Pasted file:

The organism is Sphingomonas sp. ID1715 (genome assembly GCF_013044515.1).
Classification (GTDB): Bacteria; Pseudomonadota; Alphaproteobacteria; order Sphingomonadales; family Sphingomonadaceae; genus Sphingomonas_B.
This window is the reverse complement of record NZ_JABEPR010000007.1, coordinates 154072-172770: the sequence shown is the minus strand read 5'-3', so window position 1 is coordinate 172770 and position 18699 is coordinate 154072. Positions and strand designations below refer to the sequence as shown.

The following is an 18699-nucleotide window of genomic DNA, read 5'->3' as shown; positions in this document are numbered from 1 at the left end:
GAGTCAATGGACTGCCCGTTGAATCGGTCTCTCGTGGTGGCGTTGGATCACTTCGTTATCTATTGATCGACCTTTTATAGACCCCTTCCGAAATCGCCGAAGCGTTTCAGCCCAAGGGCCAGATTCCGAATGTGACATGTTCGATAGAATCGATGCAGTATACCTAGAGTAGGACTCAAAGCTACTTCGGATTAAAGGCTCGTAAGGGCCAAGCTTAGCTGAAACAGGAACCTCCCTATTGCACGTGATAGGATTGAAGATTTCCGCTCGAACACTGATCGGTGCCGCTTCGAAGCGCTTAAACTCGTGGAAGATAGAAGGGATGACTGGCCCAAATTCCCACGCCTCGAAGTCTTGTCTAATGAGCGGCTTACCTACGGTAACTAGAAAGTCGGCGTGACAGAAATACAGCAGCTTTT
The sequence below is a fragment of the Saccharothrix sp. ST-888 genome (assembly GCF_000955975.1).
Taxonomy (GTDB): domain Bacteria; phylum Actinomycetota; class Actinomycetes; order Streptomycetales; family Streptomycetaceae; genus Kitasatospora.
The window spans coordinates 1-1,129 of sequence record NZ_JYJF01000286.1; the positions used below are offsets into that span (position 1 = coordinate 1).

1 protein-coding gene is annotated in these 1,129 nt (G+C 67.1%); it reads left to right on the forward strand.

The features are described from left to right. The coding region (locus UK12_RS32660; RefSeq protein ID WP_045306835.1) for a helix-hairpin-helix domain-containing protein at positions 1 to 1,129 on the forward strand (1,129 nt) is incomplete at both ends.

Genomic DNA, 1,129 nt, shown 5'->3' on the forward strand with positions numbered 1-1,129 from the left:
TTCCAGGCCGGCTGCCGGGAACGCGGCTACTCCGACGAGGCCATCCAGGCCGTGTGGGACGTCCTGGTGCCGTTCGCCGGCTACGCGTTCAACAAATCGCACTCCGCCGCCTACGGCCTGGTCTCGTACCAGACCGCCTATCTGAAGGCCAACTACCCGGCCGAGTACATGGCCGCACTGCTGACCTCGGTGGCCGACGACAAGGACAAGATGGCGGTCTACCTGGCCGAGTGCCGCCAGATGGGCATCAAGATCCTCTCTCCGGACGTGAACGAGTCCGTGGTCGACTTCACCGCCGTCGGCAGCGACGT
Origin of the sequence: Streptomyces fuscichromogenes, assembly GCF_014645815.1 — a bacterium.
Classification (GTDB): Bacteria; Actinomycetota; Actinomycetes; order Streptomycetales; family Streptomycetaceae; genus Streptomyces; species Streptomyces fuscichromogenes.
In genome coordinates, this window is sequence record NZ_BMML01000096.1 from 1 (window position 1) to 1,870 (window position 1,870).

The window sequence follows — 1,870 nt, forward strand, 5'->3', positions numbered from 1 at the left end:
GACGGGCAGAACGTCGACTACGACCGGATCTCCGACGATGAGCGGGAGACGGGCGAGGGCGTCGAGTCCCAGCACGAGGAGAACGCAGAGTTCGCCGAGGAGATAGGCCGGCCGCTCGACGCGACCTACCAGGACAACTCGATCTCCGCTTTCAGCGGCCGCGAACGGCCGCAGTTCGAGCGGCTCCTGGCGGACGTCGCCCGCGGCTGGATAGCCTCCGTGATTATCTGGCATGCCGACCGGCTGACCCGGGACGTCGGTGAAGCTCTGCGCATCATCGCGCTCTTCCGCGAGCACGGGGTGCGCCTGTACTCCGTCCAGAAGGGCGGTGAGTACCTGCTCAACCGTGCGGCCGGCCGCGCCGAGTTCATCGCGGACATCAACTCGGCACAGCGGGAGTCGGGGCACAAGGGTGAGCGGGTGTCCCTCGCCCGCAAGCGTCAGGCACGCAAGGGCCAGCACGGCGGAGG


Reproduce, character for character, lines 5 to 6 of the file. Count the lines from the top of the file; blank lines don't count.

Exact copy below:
GAGTCAATGGACTGCCCGTTGAATCGGTCTCTCGTGGTGGCGTTGGATCACTTCGTTATCTATTGATCGACCTTTTATAGACCCCTTCCGAAATCGCCGAAGCGTTTCAGCCCAAGGGCCAGATTCCGAATGTGACATGTTCGATAGAATCGATGCAGTATACCTAGAGTAGGACTCAAAGCTACTTCGGATTAAAGGCTCGTAAGGGCCAAGCTTAGCTGAAACAGGAACCTCCCTATTGCACGTGATAGGATTGAAGATTTCCGCTCGAACACTGATCGGTGCCGCTTCGAAGCGCTTAAACTCGTGGAAGATAGAAGGGATGACTGGCCCAAATTCCCACGCCTCGAAGTCTTGTCTAATGAGCGGCTTACCTACGGTAACTAGAAAGTCGGCGTGACAGAAATACAGCAGCTTTT
The sequence below is a fragment of the Saccharothrix sp. ST-888 genome (assembly GCF_000955975.1).